Media post: 5 Driving Tips to Keep You Safe On the Roads
Driving is one of life’s many luxuries.
There’s nothing better than becoming the proud new owner of one of the new Toyotas for sale in Utah and enjoying the freedom that owning a car provides. You can drive from one place to another with ease and you have the ability to explore new, exciting locations in your area.
But as with anything, there is a downside to driving. Every time you head out in your car, you’re putting yourself at risk. No matter how experienced you are behind the wheel, there’s always the small chance of something going terribly wrong.
Surprisingly, the average American adult spends more than 100 minutes driving. And with more and more cars appearing on the roads, the risk of finding yourself in a road traffic collision is higher than ever.
When you’re taking your driving lessons, you’re taught various driving techniques that will keep you as safe as possible behind the wheel. You learn how to adjust your driving depending on the conditions of the road or the specific location you’re in.
But over time, you slowly begin to forget a lot of this information. You get comfortable and confident driving your vehicle, and this can lead to you becoming less focused when you’re behind the wheel.
Many road traffic incidents are preventable, but accidents can happen. It only takes a short lapse in your attention or a slight misjudgment for a collision to occur. Car accidents have the potential to cause serious injuries and may result in you racking up an expensive medical bill.
No matter how long you’ve been driving, following these important driving tips will help to keep you (and others) safe on the roads and out of any legal trouble.
- Take Your Vehicle for Regular Maintenance Checks
Taking your vehicle for regular service checks ensures that any unexpected problems within your vehicle can be identified and resolved before they cause issues.
It reduces the risks of you breaking down on the roads and it can also save you a lot of money on repairs and replacements further down the line.
You can check certain aspects of your car by yourself. Take a look under the hood and check the fluid levels. Test all of the lights and indicators to ensure that they are all working. Check the tire pressures and the brake pads to see if they meet your vehicle’s requirements.
- Remove Distractions
It’s illegal to drive with your mobile phone, and this law is in place for a good reason. You will receive a hefty fine and points on your license if you’re caught scrolling on your mobile phone while driving.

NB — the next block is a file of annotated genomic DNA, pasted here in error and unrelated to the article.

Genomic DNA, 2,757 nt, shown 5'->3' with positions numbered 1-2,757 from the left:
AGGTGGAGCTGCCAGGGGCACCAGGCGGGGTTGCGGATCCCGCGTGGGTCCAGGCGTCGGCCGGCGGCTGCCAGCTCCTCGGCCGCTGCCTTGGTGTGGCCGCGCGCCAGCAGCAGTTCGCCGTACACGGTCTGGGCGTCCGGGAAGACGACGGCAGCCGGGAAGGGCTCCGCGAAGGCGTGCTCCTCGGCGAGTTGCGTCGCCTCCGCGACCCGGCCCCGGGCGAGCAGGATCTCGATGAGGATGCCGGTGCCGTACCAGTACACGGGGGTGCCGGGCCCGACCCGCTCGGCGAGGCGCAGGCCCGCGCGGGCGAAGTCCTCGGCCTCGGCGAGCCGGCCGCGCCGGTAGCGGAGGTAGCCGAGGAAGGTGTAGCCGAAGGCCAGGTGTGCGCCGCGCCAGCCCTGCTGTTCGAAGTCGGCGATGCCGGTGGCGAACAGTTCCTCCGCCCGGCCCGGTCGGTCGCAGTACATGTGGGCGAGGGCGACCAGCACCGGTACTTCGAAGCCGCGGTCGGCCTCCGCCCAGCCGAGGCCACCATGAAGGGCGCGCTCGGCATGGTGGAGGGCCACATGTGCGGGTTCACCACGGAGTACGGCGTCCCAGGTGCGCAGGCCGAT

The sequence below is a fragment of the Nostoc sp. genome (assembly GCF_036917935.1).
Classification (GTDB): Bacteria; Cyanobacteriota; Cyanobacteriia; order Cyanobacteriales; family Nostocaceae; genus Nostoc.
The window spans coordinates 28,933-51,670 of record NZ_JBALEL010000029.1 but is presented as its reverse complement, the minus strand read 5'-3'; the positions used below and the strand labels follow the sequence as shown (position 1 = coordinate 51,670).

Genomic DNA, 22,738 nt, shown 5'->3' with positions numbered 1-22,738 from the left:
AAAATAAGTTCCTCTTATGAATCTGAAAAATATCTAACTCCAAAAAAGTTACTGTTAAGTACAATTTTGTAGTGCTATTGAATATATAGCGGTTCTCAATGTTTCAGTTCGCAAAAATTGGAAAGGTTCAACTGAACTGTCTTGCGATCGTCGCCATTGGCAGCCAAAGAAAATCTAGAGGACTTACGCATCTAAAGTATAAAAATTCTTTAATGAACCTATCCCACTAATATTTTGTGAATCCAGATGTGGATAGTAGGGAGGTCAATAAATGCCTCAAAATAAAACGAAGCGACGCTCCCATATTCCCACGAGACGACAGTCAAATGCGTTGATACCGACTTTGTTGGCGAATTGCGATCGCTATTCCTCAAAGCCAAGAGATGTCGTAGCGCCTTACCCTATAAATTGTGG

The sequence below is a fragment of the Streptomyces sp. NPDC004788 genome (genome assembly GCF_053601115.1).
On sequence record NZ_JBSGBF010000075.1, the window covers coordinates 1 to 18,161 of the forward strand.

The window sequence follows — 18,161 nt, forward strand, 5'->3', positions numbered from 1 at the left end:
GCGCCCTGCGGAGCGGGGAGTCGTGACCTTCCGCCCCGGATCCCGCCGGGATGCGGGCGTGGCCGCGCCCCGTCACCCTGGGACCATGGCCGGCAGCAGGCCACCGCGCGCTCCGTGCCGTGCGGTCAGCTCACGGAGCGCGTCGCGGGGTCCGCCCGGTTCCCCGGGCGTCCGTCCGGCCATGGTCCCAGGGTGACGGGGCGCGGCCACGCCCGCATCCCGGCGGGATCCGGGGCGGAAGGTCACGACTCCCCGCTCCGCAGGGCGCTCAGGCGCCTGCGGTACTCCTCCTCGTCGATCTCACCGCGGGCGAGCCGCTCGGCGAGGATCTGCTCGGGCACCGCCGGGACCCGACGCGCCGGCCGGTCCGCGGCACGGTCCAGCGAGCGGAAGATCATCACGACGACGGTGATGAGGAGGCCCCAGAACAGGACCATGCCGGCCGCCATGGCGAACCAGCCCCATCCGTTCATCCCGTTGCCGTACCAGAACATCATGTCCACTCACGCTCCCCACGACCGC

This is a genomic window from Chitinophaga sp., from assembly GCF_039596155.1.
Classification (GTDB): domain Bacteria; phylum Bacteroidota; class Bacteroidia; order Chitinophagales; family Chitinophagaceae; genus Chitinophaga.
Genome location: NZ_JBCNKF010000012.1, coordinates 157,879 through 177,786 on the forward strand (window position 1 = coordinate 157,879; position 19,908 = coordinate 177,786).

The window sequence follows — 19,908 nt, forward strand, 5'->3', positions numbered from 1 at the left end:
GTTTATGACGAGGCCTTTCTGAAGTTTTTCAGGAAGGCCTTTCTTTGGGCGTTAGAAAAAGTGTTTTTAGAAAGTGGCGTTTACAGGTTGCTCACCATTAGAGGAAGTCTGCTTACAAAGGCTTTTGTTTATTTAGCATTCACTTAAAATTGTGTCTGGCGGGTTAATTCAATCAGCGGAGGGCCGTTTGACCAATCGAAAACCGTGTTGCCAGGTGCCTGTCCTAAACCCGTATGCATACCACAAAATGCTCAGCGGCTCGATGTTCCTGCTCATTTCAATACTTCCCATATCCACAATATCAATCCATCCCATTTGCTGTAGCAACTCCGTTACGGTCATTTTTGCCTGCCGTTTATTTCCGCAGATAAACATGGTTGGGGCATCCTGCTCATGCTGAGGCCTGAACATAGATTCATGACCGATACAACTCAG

When you drive with distractions, you’re much more likely to find yourself in a road traffic accident.
Your reaction times are massively reduced and it can take you up to 20% longer to complete physical or mental tasks when you are distracted. This may only equate to a second or two, but it can be the difference between you having an accident or avoiding one.
Distractions don’t just come in the form of mobile phones. You can get distracted by loud music, sat navs, or even your nagging children in the backseat.
Even hands-free devices can be distracting, and you can still be prosecuted if authorities feel that you aren’t concentrating fully on the road due to being preoccupied with your devices.
- Avoid Tailgating
When the driver in front of you is driving below the speed limit, your instant reaction might be to drive right behind them in the hopes that they get the hint and put their foot down.
But driving this close to somebody else’s car is a recipe for disaster. If they have to slam the brakes on, you will probably end up slamming into the back of their vehicle unless you have superhuman reaction times.
The same applies when the roads are congested. You might get frustrated that the traffic isn’t moving, but make sure you keep your distance. The more space that you have around your vehicle, the less likely you are to collide with another vehicle or a pedestrian.
A good rule of thumb is remaining far enough back so that you can easily see the back tires of the vehicle in front of you.
- Avoid Driving When Tired or Fatigued
Driving while you are tired can significantly increase your risk of having a road traffic accident. When you’re sleepy, your reaction times are much slower and you will find it harder to stay focused on the roads.
If you have a long journey ahead, make sure to take regular breaks. Ideally, you should take a break every 2-3 hours. During your breaks, get some fresh air and stretch your legs or get a bite to eat so you can return to your car feeling refreshed and alert.
Even better, if you’re driving with company and they are insured on the vehicle, take it in turns to drive so you can get some much-needed rest along the way.
- Know Your Signs and Road Markings
You probably had to learn what each road sign and road marking meant before your driving test. But if this was years ago, you may have forgotten some of the less common ones. So, when you’re faced with this sign while you’re driving, you might misinterpret it.
Road signage is there for a reason. It is essential to keep every driver safe. Signs and markings are required to inform drivers of the requirements of the road and to give them a heads-up for any upcoming changes in the road ahead.
When you know what each sign and marking means, you can take the necessary actions in good time, such as moving lanes or slowing down, which reduces your risk of having an accident while driving.